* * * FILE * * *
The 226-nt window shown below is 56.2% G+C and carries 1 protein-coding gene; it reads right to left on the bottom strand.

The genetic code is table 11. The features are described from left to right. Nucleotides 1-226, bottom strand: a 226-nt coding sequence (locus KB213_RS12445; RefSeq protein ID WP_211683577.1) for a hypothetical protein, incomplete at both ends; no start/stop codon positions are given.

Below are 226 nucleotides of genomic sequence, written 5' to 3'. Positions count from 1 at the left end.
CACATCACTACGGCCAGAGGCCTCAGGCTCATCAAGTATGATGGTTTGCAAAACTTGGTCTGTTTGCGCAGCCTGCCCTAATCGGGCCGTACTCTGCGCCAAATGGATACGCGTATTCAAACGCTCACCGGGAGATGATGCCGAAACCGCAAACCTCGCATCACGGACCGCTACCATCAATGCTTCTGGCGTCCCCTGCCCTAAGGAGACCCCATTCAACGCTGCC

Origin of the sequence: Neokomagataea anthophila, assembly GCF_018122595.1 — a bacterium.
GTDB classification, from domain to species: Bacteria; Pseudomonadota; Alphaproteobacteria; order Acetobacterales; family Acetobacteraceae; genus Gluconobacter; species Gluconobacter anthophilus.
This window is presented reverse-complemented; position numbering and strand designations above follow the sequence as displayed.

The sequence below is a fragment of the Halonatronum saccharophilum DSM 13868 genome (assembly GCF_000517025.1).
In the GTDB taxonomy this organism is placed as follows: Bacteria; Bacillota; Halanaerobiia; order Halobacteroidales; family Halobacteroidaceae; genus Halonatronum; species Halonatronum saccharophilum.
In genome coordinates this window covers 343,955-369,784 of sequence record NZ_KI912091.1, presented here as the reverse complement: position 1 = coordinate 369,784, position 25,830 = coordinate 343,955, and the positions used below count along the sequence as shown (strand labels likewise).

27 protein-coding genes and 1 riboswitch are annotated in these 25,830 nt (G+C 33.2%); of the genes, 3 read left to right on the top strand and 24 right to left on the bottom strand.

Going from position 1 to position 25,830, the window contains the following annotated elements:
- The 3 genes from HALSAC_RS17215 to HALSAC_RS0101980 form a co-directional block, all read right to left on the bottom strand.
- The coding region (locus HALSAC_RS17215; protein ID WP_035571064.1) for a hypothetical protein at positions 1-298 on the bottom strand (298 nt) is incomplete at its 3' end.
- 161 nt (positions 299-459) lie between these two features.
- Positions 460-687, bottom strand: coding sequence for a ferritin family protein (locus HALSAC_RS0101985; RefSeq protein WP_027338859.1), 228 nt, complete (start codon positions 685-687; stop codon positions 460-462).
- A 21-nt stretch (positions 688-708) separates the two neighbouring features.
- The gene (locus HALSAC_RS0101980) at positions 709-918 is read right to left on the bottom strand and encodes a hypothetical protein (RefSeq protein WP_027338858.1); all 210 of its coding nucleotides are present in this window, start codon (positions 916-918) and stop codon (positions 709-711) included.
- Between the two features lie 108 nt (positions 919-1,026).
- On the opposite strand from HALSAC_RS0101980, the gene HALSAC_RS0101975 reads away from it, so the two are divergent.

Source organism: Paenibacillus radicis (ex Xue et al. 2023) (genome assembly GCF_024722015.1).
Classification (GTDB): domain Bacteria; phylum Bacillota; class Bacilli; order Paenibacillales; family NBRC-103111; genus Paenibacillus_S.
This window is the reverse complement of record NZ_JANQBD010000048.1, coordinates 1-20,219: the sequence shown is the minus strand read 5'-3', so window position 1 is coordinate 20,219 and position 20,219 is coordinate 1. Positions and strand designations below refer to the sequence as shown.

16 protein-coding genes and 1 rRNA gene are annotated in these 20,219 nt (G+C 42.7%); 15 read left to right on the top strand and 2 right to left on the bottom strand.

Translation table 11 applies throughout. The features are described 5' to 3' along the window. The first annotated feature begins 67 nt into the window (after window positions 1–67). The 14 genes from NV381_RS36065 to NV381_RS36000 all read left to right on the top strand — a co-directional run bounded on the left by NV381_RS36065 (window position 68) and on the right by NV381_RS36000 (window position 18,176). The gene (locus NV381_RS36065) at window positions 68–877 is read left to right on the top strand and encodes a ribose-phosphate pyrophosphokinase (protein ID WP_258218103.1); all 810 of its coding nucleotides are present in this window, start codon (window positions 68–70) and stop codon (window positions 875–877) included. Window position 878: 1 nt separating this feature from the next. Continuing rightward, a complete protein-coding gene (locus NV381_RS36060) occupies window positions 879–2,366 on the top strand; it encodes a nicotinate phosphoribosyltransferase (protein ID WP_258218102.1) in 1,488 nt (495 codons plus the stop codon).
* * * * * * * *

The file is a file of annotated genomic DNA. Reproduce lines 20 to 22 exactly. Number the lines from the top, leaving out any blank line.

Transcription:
- On the opposite strand from HALSAC_RS0101980, the gene HALSAC_RS0101975 reads away from it, so the two are divergent.

Source organism: Paenibacillus radicis (ex Xue et al. 2023) (genome assembly GCF_024722015.1).
Classification (GTDB): domain Bacteria; phylum Bacillota; class Bacilli; order Paenibacillales; family NBRC-103111; genus Paenibacillus_S.